The 9th BRICS Summit was successfully held in Xiamen, China from September 3rd-5th, 2017, where leaders of the five member-countries were in attendance. Building on its success in providing a comprehensive security solution for the G20 Hangzhou Summit in 2016, the 9th BRICS Summit was yet another accomplishment for Dahua. The 2017 BRICS Xiamen Summit demanded high-level protection for national leaders from Brazil, Russia, India, China, and South Africa. As Xiamen’s city centre is located on an island, the security system required comprehensive surveillance of all roads leading into the area, also known as the “Four Bridges and One Tunnel” network.Dahua provided 1723 bullet cameras, 379 PTZ cameras, 226 vehicle checkpoint cameras, 116 Face Recognition cameras, 10 mobile 4G PTZ cameras Protection through Dahua technology In addition to roads leading into the city, routes to and from the airport, hotels, and the Xiamen International Conference & Exhibition Center needed to be protected as well. A solution of this proportion would also require an advanced, automated, and centralised system to ensure efficient, coordinated responses. With its cutting-edge IP camera, video cloud, network storage, and transmission technologies, Dahua was up to the task of securing Xiamen and the BRICS venues. In total, Dahua provided 1723 bullet cameras, 379 PTZ cameras, 226 vehicle checkpoint cameras, 116 Face Recognition cameras, 10 mobile 4G PTZ cameras, and many other advanced Dahua products and services used in various areas of the city. The BRICS security command centre, administered by the Public Security Department of the Xiamen, was fitted with a Dahua visual emergency dispatch and command system. The centre’s large display wall was stitched together with Dahua edgeless HD LED panels, enabling a complete picture of all units under command center control during the meeting, greatly simplifying control and responses. The security system surrounding the Xiamen International Conference & Exhibition Center as well as the visual emergency dispatch and command system in the security command center both adopted a full range of Dahua video surveillance and display solutions. Dahua employed advanced technologies such as intelligent analysis and big data, to increase the efficiency of emergency command and management capabilities Live video security on the road A customised Dahua Mobile Solution with GPS positioning and in-vehicle wireless image transmission system was installed on 228 patrol cars and 72 special cars from the Xiamen Public Security Bureau, which was used to clear the way for Summit leaders. This provided the command centre with a continuous live overview of all areas while providing support for the handling of various emergencies. Dahua contributed to the security of other key areas including the Xiamen Airport, train station, ferry piers, and police checkpoints In order to secure “Four Bridges and One Tunnel” access points, Dahua employed advanced technologies such as intelligent analysis, big data, and video analytics to significantly increase the efficiency of emergency command and information technology management capabilities, providing uninterrupted HD video surveillance and smart road event monitoring on bridges and tunnels. In addition, Dahua also contributed to the security of other key areas including the Xiamen Airport, train station, ferry piers, and police checkpoints. In surrounding Haicang and Jimei districts, Dahua constructed video surveillance on routes and sites which held key activities in the city, achieving full coverage of places such as guarded routes, main roads, key sites, as well as surrounding areas and regions of elevated risk. Dahua securing public safety Dahua also played a role in safeguarding conference-related affairs such as catering, accommodation, and travel. The hotels in which leaders stayed in and surrounding areas were upgraded to HD systems in a short amount of time, making sure the leaders were secure while they rested during the Summit. The mobile law enforcement surveillance system assisted the Xiamen Market Supervision Commission in guaranteeing the provision of safe food during the Summit. The three day BRICS Summit concluded without a hitch. National leaders and their delegations were able to smoothly move about the city and attend the conference while Dahua products prevented threats through a vast network of smart video technologies. In addition, the large-scale project significantly upgraded Xiamen’s city surveillance system and provided a long-term foundation for not only public security-related operations, but also broader public projects such as the Xiamen Wireless Image Transmission System.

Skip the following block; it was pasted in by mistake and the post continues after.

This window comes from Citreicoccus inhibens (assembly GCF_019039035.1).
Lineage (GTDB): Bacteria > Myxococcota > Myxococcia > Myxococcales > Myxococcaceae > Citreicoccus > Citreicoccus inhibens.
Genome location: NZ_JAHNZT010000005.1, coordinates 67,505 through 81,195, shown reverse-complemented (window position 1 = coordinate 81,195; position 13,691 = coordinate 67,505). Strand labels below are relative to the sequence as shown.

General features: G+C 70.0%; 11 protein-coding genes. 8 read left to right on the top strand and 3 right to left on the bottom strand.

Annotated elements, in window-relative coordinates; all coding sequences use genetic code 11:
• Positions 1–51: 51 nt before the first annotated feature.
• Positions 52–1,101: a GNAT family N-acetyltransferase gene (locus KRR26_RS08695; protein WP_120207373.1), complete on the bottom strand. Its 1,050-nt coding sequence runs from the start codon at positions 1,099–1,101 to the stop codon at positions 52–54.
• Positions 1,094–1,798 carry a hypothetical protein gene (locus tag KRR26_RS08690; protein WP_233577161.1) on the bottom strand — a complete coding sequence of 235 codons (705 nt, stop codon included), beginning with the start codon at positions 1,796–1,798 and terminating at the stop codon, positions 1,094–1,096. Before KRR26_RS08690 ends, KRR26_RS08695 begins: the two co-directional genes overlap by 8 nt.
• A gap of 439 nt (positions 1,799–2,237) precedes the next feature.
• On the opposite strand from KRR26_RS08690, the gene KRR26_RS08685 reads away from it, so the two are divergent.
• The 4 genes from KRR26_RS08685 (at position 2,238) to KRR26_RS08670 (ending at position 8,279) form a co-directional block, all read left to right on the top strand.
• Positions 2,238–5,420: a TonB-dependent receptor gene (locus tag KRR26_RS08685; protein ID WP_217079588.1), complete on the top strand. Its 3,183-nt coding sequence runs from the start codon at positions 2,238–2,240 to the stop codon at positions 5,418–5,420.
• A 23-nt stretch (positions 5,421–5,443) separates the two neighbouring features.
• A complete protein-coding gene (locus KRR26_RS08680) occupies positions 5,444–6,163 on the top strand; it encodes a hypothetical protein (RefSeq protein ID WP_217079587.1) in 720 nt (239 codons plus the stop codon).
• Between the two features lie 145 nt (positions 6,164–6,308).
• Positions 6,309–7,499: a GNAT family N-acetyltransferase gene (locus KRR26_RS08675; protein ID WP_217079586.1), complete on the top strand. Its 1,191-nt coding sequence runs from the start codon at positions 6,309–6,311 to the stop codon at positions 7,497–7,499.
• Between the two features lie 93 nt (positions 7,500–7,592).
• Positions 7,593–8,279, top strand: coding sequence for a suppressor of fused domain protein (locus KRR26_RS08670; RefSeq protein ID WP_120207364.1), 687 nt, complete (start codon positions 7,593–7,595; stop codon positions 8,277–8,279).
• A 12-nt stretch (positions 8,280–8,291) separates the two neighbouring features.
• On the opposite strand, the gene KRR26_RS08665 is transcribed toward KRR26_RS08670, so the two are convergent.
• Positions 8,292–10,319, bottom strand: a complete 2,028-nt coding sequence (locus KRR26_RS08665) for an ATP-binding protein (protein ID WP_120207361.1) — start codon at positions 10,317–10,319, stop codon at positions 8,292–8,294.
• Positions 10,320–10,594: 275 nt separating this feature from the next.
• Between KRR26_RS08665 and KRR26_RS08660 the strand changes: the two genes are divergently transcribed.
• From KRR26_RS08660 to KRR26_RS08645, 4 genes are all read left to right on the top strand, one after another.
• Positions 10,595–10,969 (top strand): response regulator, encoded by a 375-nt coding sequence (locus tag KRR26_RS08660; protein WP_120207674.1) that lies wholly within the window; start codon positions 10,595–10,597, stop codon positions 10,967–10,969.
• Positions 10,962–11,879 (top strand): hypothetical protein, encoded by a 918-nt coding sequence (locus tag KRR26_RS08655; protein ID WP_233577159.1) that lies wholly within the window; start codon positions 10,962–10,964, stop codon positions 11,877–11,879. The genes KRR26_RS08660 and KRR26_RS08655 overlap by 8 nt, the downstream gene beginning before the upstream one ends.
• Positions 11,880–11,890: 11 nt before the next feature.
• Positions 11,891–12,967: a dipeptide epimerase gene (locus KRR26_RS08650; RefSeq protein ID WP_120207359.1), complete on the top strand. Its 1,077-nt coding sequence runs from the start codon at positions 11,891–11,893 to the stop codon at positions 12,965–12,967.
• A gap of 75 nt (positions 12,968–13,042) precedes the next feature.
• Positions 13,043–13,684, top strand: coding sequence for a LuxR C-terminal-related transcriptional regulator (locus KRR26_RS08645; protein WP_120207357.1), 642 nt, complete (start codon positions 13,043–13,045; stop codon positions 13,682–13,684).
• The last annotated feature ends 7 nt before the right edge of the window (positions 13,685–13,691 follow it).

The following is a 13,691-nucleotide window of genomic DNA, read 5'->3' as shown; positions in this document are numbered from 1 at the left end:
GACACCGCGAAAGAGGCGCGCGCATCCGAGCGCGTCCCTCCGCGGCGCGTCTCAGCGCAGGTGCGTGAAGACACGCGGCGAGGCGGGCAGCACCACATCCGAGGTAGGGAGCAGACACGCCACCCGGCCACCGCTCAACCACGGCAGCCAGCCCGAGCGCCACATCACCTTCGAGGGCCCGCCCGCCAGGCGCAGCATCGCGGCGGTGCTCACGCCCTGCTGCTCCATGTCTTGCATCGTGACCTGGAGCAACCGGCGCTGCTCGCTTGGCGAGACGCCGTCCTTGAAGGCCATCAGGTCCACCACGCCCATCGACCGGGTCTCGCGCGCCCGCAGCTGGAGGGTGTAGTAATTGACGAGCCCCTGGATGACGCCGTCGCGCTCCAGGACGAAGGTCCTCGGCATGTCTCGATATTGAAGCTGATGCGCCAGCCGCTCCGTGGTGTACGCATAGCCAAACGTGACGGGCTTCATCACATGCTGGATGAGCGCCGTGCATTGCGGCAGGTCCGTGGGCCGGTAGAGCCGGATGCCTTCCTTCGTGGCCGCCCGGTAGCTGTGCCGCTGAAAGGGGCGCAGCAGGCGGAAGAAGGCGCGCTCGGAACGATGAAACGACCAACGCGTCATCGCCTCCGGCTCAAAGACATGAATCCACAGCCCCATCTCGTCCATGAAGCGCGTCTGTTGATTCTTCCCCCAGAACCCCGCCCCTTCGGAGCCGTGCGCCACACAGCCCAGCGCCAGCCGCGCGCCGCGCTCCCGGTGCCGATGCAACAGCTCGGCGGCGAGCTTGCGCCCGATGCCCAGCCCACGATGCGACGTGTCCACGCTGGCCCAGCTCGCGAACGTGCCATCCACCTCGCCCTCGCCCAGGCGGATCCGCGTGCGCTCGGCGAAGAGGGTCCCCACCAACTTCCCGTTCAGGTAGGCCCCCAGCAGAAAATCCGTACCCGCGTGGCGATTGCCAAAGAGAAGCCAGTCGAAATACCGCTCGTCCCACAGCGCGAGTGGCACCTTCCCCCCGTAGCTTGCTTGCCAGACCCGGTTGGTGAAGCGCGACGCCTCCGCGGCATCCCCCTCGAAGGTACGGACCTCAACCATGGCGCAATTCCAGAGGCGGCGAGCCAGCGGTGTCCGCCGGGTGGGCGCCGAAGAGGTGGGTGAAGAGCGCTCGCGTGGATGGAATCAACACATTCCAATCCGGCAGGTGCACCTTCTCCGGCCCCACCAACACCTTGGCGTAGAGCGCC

The Sinan Erdem Dome is the largest multi-purpose indoor venue in Turkey. Located in Istanbul, the dome has a seating capacity of up to 22,500, and hosts a number of events, including concerts, tennis matches, and basketball games. Strengthening stadium security Upon being chosen to host a number of games during the European Basketball Championships 2017, the chief European men’s international basketball competition held biannually, the Sinan Erdem Dome looked to strengthen their security system. The dome’s large-scale presented high-surveillance requirements such as support for 64 split-screens, hundreds of cameras, and a back-end storage and management infrastructure that could support the entire system. Dahua provided the dome with a complete, high-end monitoring system that included a total of over 600 IP, speed dome, and ANPR cameras on the front-end, and NVRs, video walls, video matrix devices, and related control accessories on the back-end. Smart detection technologies The dome’s surveillance system was constructed with the latest cutting-edge technology To better protect the stadium from a variety of threats, the solution employed a number of smart detection technologies such as intelligent analysis, which includes motion detection, tripwire, intrusion, and smart-tracking functionality. ANPR was also utilised, which recognises licence plates numbers and checks them against a central whitelist and blacklist. Plate records are also stored on NVR devices and can be searched through by security officers. In less than a week, the local team completed installation, testing, and customer training, and the dome was fully ready to securely host international sporting events. Protecting all corners In under a week, the dome’s surveillance system was constructed with the latest cutting-edge technology, increasing its appeal to international events seeking venues. Dahua smart technologies automated a great number of surveillance operations, such as automatic car-barrier operation enabled by ANPR camera integration, thus greatly reducing the strain on security workers. Every corner of the stadium was covered by Dahua cameras providing high definition video, ensuring zero blind spots and optimal detail collection. In addition, Dahua showcased its customer-centric philosophy through supplying high-quality customisation, technical support, operation training, and after-sales service, which guaranteed the expertise of system operators as well as long-term reliability and quick issue resolution.